Maddon ejected after overturned call, saw 'a great baseball play'

Chicago manager Joe Maddon was ejected in the seventh inning of Saturday's 5-2 loss against the Los Angeles Dodgers after a controversial call was overturned against the Cubs.

Dodgers third baseman Justin Turner hit a single into left field. Shortstop Charlie Culberson raced around third base to force a play at home plate. He was initially ruled out having never actually touched the plate, but the play was reviewed and overturned because Cubs catcher Willson Contreras blocked Culberson's path to the plate before he had the ball.

An irate Maddon stormed onto the field to argue, furious at the decision, and he was ultimately ejected. He turned around and yelled at every ump he could find before leaving the field.

"I saw a great baseball play," Maddon said after the game. "I saw [Kyle] Schwarber come in on a grounded ball, use his feet perfectly, make a low, great throw to the plate that could have been cut off, had we needed it to be, but did not because we chose to have it go to home plate. Perfect skip-hop, great play by Contreras. The ball kind of taking Willson towards the line, towards foul territory. He catches the ball, and his technique was absolutely 100 per cent perfect.

"I could not disagree more with the interpretation of that. However, I will defend the umpires. The umpires did everything according to what they've been told, but I, from day one, have totally disagreed with the content of that rule. I think it's wrong. I think there's anybody that's played Major League or even Minor League Baseball will agree with me 100 per cent on that."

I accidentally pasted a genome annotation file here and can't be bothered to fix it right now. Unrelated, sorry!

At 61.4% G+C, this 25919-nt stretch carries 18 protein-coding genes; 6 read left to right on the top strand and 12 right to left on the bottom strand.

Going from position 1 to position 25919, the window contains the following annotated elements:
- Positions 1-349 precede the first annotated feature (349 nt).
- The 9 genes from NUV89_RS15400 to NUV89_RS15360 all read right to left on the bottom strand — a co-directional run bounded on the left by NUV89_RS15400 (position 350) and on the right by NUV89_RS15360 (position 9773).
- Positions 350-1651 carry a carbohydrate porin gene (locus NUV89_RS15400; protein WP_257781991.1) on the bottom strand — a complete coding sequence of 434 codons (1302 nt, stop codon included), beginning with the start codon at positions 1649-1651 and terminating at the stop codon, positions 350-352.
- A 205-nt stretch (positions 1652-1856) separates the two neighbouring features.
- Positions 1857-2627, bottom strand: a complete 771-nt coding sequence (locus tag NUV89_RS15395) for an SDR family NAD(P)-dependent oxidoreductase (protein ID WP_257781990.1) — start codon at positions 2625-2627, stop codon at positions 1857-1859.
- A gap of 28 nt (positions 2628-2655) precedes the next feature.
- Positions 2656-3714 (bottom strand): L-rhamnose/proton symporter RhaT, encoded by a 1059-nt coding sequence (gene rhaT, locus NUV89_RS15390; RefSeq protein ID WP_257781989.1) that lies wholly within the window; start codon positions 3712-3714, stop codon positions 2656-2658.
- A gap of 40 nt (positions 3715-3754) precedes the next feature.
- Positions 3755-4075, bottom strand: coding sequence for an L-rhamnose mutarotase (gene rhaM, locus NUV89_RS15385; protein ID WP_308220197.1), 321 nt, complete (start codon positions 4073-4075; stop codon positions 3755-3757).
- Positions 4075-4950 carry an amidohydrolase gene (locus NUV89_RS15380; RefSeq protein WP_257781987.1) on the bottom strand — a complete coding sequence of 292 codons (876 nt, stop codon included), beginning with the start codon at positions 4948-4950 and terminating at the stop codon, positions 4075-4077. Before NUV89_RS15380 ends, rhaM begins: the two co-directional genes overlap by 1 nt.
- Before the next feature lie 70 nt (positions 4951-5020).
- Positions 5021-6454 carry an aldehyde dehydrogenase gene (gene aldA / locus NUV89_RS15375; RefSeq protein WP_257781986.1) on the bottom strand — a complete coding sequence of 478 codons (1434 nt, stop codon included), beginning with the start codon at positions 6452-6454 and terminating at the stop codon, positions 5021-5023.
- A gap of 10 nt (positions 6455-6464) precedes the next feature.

Maddon added that he did not think Contreras blocked the plate outside of a legitimate baseball play.

"I don't think the rule was called correctly either. From what I saw, the ball took Willson toward that line. I disagree with that. So I disagree with it on both counts," Maddon said.

"I think their interpretation was the leg being stuck out, which they didn't like. But like I said, just imagine yourself in the position that Willson was in physically and you're sliding towards your left, and your leg and your feet are kind of close together. At some point that left leg's got to kick out for you not to fall over.

"And the other point is to not hurt yourself. I mean, you could talk about not hurting the runner there or intentionally hurting the runner or the catcher, but there is also the possibility of hurting the runner.

"The runner there puts himself in an awkward position also by having to avoid - there is all kinds of awkwardness about that. Play the game. Just play the game, and there was no - it was just a perfect play that we got penalised on."

Read Full Story

FROM OUR PARTNERS